Exemption 6 covers “personnel and medical files and similar files the disclosure of which would constitute a clearly unwarranted invasion of personal privacy.” 5 U.S.C. § 552(b)(6). A determination of proper withholding under Exemption 6 proceeds in two stages. First, the Court determines if the information is subject to protection, specifically, whether the information is contained in a personnel, medical, or similar file, and if so, whether “disclosure would compromise a substantial, as opposed to a de minimis, privacy interest.” Nat’l Ass’n of Retired Fed. Employees v. Horner, 879 F.2d 873, 874 (D.C. Cir. 1989). If a substantial privacy interest is at stake, the Court “weigh[s] the privacy interest in nondisclosure against the public interest in the release of records in order to determine whether, on balance, the disclosure would work a clearly unwarranted invasion of personal privacy.” Lepelletier v. FDIC, 164 F.3d 37, 46 (D.C. Cir. 1999) (internal quotation marks omitted).

Again, the government has submitted a declaration as well as a Vaughn index describing each document from which information was withheld, detailing the information which was withheld, and explaining the basis for withholding. See Snowden Decl.; see also Vaughn Index of Redacted Documents at 1-2. The affidavit and Vaughn Index provided by HUD indicates that the information withheld consists of the names of private citizens, most appearing to be in conjunction with either (1) personnel matters relating to individuals employed by NCLR or CAF, or (2) personal finance matters relating to individuals served by NCLR or CAF who are attempting to get out of debt or foreclosure or to improve their credit. Id. This type of information implicates substantial privacy interests pursuant to Exemption 6, and the Court is not aware of any public interest in disclosure of the names, nor has plaintiff indicated that any exists. Accordingly, the government has satisfied its burden to justify withholding information under Exemption 6.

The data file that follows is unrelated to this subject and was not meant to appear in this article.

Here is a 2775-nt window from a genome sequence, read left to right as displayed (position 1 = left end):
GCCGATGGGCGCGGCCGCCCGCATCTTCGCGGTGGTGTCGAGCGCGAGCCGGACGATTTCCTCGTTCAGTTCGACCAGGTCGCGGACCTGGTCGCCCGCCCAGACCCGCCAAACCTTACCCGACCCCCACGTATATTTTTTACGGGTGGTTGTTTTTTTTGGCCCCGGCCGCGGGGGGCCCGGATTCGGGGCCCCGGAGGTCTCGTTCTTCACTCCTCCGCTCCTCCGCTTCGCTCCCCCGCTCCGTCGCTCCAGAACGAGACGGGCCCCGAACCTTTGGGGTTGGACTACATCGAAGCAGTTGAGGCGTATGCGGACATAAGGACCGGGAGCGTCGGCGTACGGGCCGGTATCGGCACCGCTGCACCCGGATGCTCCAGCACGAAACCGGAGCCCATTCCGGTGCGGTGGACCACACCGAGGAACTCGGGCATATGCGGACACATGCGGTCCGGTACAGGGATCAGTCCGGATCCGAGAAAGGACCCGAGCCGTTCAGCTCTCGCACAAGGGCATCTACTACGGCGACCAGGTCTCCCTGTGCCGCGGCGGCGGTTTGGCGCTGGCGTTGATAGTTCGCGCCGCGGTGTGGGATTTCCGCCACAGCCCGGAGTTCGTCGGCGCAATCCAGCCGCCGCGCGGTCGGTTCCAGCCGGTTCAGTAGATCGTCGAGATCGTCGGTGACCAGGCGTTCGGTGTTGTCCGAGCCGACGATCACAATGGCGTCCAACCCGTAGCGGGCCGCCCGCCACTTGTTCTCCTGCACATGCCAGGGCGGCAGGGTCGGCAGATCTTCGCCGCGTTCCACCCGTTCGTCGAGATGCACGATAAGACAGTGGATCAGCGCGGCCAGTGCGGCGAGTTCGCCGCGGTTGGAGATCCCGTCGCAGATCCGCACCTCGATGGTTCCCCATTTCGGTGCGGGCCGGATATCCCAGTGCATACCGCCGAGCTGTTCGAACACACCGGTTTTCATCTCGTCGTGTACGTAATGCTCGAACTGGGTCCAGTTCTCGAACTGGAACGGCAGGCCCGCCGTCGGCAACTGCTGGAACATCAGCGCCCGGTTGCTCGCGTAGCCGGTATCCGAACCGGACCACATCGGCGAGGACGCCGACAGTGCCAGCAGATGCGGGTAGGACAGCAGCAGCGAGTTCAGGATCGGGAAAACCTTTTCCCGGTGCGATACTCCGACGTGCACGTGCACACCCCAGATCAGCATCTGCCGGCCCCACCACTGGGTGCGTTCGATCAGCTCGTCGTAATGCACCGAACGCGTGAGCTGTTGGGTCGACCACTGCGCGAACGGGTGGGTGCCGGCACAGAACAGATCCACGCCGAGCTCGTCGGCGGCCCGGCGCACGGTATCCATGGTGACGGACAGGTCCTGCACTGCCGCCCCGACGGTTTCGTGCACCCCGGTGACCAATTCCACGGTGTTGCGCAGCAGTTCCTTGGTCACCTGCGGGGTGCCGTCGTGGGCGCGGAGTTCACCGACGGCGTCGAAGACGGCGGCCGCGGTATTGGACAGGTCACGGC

Finally, the Court has an affirmative duty to consider HUD’s segregation of releasable from withheld material. See Trans-Pac. Policing Agreement v. Customs Serv., 177 F.3d 1022, 1028 (D.C. Cir. 1999). It is the government’s burden to demonstrate that all reasonably segregable information has been released. Army Times Publ’g Co. v. Dep’t of Air Force, 998 F.2d 1067, 1068 (D.C. Cir. 1993). The government can meet is burden through a combination of the Vaughn Index and agency affidavits. Johnson v. Exec. Office for U.S. Attorneys, 310 F.3d 771, 776 (D.C. Cir. 2002). The Court’s review of the Snowden Declaration and the Vaughn index establishes that no segregability problem exists in this case. The documents have careful and pinpointed redactions of names and financial information; the remaining information has been released. This “easily clears the required hurdle.” Braga v. FBI, 910 F.Supp.2d 258, 262 (D.D.C. 2012).

IV. CONCLUSION

For the foregoing reasons, the Defendant’s unopposed Motion for Summary Judgment is GRANTED. An appropriate Order accompanies this Memorandum Opinion.